The European Parliament proposed to consider the suspension of the partnership agreement with Russia

The European Parliament proposes to consider the suspension of the partnership and cooperation Agreement (PCA) with Russia. It is also proposed to move to point cooperation “only on topics that are of “mutual interest”, while recognizing that “Russia will remain one of the key partners of the EU in the foreseeable future.” In Friday this is stated in the published draft report of the European Parliament on relations with Russia, the vote on which will be held in March 2019.

“The European Parliament believes that the PCA should be terminated. Relations between Russia and the EU should be reformatted and should continue only in those areas that are necessary and of mutual interest to guarantee security and a peaceful European order,” the document says. At the same time, it lists all the currently known accusations against Russia.

In the same document, the European Parliament recognizes that “Russia and the EU will remain key partners in the foreseeable future, but the Nord stream 2 project increases the EU’s dependence on Russian gas and threatens the EU’s single energy market.”

The partnership and cooperation agreement was signed in 1998. In 2007, negotiations on a new agreement were started, because even then the economic relations between Russia and the European Union, according to Russia’s permanent representative to the EU Vladimir Chizhov, “have long outgrown this document.” Negotiations on this agreement were suspended four times at the initiative of the European Union: in 2008, as a result of the crisis with Russia’s ban on the supply of infected Polish meat to its market, immediately after unblocking in the same year 2008 — after Russia’s operation to force Georgia to peace in South Ossetia, six months later, after thawing, they actually stalled before Russia’s accession to the WTO, and the last time they were suspended by the EU in 2014 after the reunification of Crimea with Russia. Thus, the current PCA has been operating for 30 years, and, despite the crisis, the volume of trade between Russia and the EU after the recession in 2014-2015, began to grow again in 2016.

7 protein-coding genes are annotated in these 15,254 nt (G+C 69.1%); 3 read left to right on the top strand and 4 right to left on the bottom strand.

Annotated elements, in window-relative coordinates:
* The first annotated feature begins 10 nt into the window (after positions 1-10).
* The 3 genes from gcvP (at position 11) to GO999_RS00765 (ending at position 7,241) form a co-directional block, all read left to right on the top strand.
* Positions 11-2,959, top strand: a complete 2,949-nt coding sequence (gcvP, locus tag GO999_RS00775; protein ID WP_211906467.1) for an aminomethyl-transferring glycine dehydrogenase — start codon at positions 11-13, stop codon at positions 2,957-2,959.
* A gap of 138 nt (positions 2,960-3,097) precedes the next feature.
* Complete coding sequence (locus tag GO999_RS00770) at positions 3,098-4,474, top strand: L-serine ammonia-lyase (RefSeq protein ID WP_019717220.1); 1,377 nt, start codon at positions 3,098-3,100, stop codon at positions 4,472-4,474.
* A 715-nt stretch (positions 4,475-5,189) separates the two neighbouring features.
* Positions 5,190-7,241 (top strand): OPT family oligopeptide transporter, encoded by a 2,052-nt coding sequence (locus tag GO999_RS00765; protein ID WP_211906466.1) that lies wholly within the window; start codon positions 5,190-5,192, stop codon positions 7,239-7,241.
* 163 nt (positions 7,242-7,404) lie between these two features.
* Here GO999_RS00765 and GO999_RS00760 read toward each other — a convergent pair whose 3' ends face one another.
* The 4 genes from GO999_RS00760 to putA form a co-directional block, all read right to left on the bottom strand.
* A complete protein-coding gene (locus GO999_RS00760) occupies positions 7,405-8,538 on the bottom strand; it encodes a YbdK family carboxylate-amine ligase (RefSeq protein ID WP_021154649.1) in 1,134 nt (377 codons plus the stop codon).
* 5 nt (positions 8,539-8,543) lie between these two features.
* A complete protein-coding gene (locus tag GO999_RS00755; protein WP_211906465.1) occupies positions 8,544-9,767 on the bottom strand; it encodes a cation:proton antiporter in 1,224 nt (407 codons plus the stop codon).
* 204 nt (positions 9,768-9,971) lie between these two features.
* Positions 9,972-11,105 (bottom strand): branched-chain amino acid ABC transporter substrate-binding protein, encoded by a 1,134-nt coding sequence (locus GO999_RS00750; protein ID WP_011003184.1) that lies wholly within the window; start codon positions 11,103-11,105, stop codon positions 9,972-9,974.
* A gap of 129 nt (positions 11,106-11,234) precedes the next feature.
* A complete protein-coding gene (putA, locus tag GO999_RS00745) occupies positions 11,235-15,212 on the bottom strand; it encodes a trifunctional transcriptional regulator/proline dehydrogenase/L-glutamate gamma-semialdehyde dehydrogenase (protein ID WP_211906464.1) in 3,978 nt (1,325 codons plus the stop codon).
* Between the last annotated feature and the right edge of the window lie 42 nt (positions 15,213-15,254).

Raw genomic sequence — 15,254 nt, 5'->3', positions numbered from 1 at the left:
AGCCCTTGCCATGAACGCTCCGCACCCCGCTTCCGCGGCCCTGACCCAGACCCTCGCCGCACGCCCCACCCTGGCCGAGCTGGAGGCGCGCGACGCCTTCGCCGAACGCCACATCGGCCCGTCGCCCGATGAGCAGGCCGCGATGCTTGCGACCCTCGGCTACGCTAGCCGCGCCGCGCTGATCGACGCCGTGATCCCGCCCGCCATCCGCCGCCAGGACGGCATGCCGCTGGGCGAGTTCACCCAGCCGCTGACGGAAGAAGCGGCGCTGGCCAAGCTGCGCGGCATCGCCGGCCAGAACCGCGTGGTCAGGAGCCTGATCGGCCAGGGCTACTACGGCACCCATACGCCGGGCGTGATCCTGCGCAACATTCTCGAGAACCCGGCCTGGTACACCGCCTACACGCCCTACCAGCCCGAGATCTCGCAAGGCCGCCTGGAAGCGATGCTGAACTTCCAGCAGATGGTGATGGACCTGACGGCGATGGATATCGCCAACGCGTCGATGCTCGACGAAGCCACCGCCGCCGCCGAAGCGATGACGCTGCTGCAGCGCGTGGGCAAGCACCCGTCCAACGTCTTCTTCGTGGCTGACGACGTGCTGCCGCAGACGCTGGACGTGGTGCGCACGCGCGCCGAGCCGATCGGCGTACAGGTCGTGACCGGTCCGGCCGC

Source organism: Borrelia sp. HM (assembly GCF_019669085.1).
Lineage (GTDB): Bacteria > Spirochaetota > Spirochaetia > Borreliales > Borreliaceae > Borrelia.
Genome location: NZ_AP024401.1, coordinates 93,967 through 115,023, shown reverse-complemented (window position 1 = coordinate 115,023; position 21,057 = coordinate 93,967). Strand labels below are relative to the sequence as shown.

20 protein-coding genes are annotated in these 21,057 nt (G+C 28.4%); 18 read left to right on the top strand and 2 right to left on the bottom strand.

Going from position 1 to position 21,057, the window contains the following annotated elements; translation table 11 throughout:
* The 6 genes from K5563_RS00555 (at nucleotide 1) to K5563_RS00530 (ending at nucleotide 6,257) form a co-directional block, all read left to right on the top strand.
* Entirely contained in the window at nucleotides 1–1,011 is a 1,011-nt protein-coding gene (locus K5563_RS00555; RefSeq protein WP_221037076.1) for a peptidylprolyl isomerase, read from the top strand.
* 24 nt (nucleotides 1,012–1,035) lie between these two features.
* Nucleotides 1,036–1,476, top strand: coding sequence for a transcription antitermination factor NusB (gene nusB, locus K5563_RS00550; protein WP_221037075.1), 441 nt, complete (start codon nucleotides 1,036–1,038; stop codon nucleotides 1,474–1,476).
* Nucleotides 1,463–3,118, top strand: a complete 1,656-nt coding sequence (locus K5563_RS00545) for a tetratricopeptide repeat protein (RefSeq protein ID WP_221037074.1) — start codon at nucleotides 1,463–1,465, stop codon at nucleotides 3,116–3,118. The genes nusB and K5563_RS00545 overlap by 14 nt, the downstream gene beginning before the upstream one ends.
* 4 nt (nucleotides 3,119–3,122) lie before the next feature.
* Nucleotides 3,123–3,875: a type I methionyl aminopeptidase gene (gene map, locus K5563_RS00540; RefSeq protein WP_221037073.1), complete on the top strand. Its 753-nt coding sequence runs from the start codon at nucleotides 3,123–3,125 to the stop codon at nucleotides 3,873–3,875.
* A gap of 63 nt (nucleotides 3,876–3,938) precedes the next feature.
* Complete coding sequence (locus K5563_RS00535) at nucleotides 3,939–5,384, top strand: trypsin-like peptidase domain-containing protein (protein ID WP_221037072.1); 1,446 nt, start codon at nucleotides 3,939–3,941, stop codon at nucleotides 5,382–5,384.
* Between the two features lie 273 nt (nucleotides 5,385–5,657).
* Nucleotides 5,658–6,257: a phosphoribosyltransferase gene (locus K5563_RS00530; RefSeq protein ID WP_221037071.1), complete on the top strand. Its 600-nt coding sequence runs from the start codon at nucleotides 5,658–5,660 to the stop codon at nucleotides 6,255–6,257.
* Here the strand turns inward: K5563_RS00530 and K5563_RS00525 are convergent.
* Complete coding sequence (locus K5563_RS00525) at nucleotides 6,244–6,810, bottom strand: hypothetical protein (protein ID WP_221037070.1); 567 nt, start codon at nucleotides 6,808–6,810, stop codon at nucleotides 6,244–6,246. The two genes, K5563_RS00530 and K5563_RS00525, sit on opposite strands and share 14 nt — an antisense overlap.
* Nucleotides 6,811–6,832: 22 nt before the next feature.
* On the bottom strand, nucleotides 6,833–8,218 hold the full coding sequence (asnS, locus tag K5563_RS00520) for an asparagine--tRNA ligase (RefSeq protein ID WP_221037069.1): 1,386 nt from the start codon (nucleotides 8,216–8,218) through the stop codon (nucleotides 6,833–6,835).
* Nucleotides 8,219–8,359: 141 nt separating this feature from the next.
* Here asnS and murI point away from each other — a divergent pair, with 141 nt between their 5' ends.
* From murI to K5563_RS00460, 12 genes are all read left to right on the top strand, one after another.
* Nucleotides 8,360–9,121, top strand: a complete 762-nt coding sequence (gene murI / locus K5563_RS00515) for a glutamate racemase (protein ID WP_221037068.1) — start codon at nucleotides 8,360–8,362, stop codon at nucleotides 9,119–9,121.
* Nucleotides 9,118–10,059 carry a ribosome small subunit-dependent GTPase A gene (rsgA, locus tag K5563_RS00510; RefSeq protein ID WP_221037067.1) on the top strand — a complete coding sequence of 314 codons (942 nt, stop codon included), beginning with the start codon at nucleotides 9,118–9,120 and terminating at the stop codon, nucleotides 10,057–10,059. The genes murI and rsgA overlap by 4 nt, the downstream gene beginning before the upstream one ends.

“Assistance to civil society” in Russia

In addition, the European Parliament proposed that the European Commission consider increasing financial support for civil society activists, independent media, investigative journalists and non-governmental organizations in Russia.

“The European Parliament calls on the European Commission to lay more ambitious funding for civil society in Russia through the existing foreign policy financial instruments of the EU, — the document says. “The European Parliament stresses the need for continued financial support for civil society activists, independent media, investigative journalists and non-governmental organizations.” This call comes at a time of intense debate in the EU institutions and among the community countries on the parameters of the next seven-year EU budget plan for 2021-2027, in which budget revenues will be significantly reduced, in particular as a result of the UK’s withdrawal.

The European Parliament also calls for the full expansion of contacts between people, in particular through the active use of the EU student exchange program “Erasmus Mundus”, stressing that the EU can offer Russia the widest opportunities “for student mobility” among its other partners. MEPs also call on the EU institutions and the member States of the community “to make more efforts for strengthening the European institutions, especially in the field of cybersecurity and the media” and call for “more active promotion of European values in the Russian language using the Eastern group of strategic communications of the EU”.
The draft report notes that EU countries should “be prepared to impose new sanctions, including personal restrictions [on entry into the EU] in response to Russian actions.” In addition, the European Parliament once again offers to “adopt the European version of the Magnitsky act”.

All resolutions of the European Parliament are advisory in nature and are not binding on EU institutions and countries.